Evangelism is one of the few words in the English language that features an antiquated connotation.
When people hear the word evangelism, they typically think of a fanatical born-again Christian. The Wikipedia entry for the term describes the practice as having the stated “intention of converting others to the Christian faith.” Miriam-Webster defines evangelism as “the winning or revival of personal commitments to Christ.”
Historically, these descriptions have been true; however, they are quickly becoming obsolete in our current culture. The powerful influence of the Gospel of Jesus Christ has essentially been relegated within the four walls of the church. None of our cultural institutions prominently consult the Bible when exercising judgment. In fact, the Oklahoma courts were instructed to remove the Ten Commandments statue during the summer of 2015.
Yet we continue to exclusively associate evangelism with Christianity. This is absurd. Where is this Christian evangelism about which Wikipedia and Miriam-Webster speak?
The foremost definition of the word “evangelism” is actually buried at the end of its dictionary entry.
Evangelism is the zealous advocacy of a cause, often one that features a militant or crusading fervor.
If you want to look for a modern day evangelist, look no further than Madeleine Albright, the former Secretary of State under President Bill Clinton. Mrs. Albright proudly and unapologetically pronounced her militant zeal championing her causes on two separate occasions over the last year.
The most recent of these came today when she hit Twitter with the following two tweets:
I was raised Catholic, became Episcopalian & found out later my family was Jewish. I stand ready to register as Muslim in #solidarity.
There is no fine print on the Statue of Liberty. America must remain open to people of all faiths & backgrounds. #RefugeesWelcome
As evidenced by these two tweets, Ms. Albright is openly proselytizing her personal belief, faith, and conviction for the sole purpose of converting the hearts and minds of millions of people. This is the literal definition of evangelism, and we would be wise to begin learning how to identify such behavior.
Madeleine Albright is indeed a cultural evangelist.
Evangelism always features a faith in the unseen. In Mrs. Albright’s case, her faith is that America would benefit from an immigration policy that welcomes “refugees” from cultures whose regimes openly chant “Death to America!” This has yet to be definitively seen.
In fact, the early evidence suggests the contrary, as the volume of militant Islamic terror attacks on our soil has only risen since welcoming increasing numbers of middle-eastern “refugees.” How many shootings such as the ones in Fort Hood or San Bernardino did we have before 1965? Where is the history of bombings inspired by militant-Islam on American soil from the early 1900s, when we had virtually no record of immigrants coming from the Middle East?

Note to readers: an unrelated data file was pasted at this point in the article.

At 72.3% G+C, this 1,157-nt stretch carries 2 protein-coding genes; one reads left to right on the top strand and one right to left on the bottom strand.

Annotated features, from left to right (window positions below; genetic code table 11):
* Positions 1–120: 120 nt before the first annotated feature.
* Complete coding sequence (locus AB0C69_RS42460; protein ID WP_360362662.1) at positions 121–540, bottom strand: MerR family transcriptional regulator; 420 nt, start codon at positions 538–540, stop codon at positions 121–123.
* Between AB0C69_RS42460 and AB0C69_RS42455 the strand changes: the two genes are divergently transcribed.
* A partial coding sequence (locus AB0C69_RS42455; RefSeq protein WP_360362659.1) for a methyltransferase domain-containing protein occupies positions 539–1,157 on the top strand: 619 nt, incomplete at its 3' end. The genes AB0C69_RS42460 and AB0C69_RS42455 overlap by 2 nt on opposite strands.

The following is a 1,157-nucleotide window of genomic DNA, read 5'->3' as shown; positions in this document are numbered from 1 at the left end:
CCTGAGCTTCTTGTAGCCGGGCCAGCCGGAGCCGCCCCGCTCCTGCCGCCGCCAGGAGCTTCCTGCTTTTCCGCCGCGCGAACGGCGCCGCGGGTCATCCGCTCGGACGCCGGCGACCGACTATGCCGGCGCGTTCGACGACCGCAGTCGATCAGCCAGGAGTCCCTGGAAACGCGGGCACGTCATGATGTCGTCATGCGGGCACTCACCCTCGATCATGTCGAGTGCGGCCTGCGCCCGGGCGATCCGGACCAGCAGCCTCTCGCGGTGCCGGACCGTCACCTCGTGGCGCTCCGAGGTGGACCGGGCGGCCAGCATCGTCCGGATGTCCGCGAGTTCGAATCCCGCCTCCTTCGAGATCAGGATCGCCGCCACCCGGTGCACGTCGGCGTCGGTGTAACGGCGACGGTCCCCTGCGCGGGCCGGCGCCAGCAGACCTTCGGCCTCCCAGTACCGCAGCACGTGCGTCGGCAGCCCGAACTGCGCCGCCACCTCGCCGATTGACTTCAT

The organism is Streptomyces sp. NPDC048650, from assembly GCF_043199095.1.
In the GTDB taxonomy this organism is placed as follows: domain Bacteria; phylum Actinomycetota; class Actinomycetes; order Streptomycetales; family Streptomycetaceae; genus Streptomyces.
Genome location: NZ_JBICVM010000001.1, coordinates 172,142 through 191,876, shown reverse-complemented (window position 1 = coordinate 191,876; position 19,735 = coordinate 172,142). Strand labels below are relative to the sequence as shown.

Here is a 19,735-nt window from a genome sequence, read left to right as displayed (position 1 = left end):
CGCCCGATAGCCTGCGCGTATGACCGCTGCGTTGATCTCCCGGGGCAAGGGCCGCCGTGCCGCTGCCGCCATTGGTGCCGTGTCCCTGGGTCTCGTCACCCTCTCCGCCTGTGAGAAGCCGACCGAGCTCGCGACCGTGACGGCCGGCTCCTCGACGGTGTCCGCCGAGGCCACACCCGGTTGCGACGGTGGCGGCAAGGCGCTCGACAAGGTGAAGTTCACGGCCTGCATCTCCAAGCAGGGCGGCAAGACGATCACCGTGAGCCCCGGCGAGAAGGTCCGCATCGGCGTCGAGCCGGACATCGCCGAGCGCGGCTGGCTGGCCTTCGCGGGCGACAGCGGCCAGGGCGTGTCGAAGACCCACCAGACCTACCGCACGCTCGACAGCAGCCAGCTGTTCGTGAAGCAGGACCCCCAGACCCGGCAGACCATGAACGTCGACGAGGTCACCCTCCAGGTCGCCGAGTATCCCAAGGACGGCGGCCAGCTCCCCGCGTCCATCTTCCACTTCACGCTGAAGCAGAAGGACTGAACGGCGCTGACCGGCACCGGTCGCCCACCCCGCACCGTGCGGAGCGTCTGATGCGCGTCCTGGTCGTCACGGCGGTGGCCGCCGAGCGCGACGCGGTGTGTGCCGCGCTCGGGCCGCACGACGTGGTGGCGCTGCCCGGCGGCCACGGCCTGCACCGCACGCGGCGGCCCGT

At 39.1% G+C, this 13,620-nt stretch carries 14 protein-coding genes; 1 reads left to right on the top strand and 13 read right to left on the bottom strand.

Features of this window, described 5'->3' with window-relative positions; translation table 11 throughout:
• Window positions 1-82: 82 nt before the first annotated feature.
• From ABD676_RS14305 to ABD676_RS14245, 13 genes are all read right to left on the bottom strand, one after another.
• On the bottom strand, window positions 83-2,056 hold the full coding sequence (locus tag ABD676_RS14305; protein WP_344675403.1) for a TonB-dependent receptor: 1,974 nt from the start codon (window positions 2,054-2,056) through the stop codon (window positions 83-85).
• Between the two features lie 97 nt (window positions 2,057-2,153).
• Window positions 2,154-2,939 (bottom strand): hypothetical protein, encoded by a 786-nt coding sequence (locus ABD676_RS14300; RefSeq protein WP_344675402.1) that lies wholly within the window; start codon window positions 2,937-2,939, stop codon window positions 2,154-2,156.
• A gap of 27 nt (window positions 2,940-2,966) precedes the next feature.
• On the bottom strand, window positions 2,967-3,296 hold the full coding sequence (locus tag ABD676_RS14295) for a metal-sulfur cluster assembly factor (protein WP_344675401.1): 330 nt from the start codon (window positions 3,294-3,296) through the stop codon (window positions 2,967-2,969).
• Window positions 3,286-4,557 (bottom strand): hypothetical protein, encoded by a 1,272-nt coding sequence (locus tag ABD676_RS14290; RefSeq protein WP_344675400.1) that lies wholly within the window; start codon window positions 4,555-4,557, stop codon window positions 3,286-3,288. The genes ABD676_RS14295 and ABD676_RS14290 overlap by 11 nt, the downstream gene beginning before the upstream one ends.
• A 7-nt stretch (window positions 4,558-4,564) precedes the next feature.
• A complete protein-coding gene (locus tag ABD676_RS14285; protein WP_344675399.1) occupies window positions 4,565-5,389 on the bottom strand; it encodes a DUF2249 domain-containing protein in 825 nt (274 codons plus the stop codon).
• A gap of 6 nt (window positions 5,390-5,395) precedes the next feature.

As defined earlier, evangelism also features the zealous advocacy of a cause. Ms. Albright divulges her desire to convert the hearts and minds of men and women by using the hashtag #solidarity.
The actions of our former Secretary of State should serve as the caption describing the word “evangelism.” Her example is just one of countless that shows how cultural evangelism has become the most prominent form of evangelism in 21st century America.
If progressives were truly honest, wouldn’t they extend the supposed “church-and-state restriction” to cover all instances in which faith becomes intertwined with domestic policy? Since they never will, why do we voluntarily choose to withhold our evangelism of the Gospel from our places of work and education?
I realize I am beating a dead horse here, but I must drive this point home. Cultural evangelism happens anytime an individual proselytizes his or her personal belief, faith, and conviction upon others for the sole purpose of converting their hearts and minds to support the advancement of a cause.
Mrs. Albright actually evangelized on the campaign trail for Hillary Clinton last February when she said, “There’s a special place in hell for women who don’t help each other.” Unfortunately, I was unable to locate whether she was a practicing Catholic, Jew, or Episcopalian at the time of this declaration. I suppose that matters little, however, as she now prepares to embrace the tenets of the Muslim faith.
I thought Christians were the ones who warned that hell awaits those who do not conform to a certain ideology? Wouldn’t it be hypocritical and duplicitous to scorn Christians for this proclivity while applauding it from an esteemed former high-ranking bureaucrat?
Then again, I suppose this is what we should come to expect from someone who changes their religious profession only after first consulting with the weathervane of popular opinion.